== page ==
Demonstration of CO2 LHR
STFC Rutherford Appleton Laboratory
Project Funded in the CEOI-ST 7th Call for EO Technologies.
This project focuses on the demonstration and assessment of thermal infrared laser heterodyne spectro-radiometry for the remote sensing of carbon dioxide. Theoretical concept studies based on modelling have indicated Laser Heterodyne Radiometers (LHRs) can contribute to improving remote sensing of carbon dioxide in the thermal infrared, on-board a variety of platform from ground-based to space-based. During the project, ground-based measurements will be carried out and compare against theoretical modelling in order to fully assess the instrument technology and devise forward steps toward low cost, miniature autonomous carbon dioxide remote sensors. As one of the most important greenhouse gas, improved carbon dioxide measurements are needed to address both science questions related to the carbon cycle and to develop emission measurements services.
Project Outcome and Achievements
CO2-LHR focused on the demonstration and assessment of thermal infrared laser heterodyne spectro-radiometry for the remote sensing of carbon dioxide total atmospheric column amounts and height-resolved vertical distributions. To that end, a semi-operational benchtop system has been assembled in the laboratory, and a passive solar tracker has been developed, installed on the roof and coupled to the instrument. The CO2 LHR system has been demonstrated to operate extremely well, very close to the ideal performance limit, and data have been recorded continuously since May 2015. In addition to the hardware development, considerable efforts have been made to evolve the raw data processing towards an operational use. An algorithm that automatically screens, calibrates, and conditions the data for atmospheric retrieval has been developed. The retrieval of both atmospheric CO2 and H2O has been demonstrated. In particular, preliminary results show that measurements of the lower troposphere CO2 mixing ratio with an instrument precision <0.3% are feasible.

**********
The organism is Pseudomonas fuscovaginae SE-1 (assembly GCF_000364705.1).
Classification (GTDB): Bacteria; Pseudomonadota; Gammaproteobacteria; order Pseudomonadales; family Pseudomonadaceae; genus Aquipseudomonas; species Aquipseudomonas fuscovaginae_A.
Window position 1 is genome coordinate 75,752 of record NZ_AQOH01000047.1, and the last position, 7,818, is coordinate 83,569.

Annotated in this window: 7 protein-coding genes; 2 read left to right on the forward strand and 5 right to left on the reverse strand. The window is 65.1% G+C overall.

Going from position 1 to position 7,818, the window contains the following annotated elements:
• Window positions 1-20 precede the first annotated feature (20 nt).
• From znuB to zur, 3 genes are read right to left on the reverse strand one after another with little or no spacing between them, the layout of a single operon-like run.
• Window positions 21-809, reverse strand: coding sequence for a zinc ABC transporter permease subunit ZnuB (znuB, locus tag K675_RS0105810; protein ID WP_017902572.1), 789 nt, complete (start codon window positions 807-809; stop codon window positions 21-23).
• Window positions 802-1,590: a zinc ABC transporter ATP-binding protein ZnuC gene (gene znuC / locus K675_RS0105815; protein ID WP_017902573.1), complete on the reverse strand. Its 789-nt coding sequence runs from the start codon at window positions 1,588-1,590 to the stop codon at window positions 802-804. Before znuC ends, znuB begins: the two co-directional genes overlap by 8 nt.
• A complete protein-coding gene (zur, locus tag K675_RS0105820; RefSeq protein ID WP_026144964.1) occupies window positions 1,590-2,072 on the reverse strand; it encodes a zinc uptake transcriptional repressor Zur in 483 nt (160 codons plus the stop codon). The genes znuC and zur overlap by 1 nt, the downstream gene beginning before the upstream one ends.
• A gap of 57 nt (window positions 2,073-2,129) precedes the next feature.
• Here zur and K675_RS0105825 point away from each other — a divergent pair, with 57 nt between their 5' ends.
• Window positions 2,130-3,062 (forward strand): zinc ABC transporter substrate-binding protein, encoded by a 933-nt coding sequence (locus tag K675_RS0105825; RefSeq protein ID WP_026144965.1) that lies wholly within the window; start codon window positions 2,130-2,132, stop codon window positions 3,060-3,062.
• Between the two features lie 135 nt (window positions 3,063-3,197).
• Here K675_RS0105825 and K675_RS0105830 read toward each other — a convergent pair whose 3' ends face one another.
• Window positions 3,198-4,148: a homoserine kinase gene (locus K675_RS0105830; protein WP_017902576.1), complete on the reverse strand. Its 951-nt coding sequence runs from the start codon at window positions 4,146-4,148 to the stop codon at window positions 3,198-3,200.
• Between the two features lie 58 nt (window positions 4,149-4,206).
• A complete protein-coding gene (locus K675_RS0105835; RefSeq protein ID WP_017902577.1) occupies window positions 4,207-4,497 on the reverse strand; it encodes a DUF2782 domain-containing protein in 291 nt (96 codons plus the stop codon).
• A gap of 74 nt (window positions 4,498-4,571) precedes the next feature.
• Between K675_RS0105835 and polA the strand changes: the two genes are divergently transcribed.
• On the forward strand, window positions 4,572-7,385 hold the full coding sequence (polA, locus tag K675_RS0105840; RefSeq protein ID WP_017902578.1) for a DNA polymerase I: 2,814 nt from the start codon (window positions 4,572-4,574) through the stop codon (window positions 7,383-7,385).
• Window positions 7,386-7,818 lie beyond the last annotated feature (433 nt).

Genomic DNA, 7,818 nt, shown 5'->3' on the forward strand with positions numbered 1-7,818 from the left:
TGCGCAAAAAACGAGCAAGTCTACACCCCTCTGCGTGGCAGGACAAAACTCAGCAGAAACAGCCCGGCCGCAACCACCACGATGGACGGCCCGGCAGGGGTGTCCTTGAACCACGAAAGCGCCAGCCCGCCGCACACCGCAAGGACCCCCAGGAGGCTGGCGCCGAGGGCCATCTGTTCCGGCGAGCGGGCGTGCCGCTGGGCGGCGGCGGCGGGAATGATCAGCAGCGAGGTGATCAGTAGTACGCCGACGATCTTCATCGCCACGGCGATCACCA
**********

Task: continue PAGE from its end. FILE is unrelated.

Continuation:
Overall, the project was highly successful. Data and evidence were produced that advocate the deployment of LHR for CO2 sounding in the thermal infrared. Whilst the project has strengthened the case for LHR in orbit demonstration, it has also opened a wide range of potential exploitation activities in the field of ground-based calibration and validation of spaceborne atmospheric composition measurements. Miniature and autonomous LHR systems have the potential to enable cost-effective dense ground networks for validation, hence disrupting the current status quo in this area.
Lastly, through the excellent data collected during the project demonstrating LHR relevance, collaboration with Australia has been established towards a micro-satellite in orbit demonstration mission of LHR technology. This is a unique cost-effective opportunity to raise the LHR to space mission readiness as part of a UK/Australia CubeSat bilateral mission. A phase A study has been proposed to gather support from the UKSA towards this timely opportunity.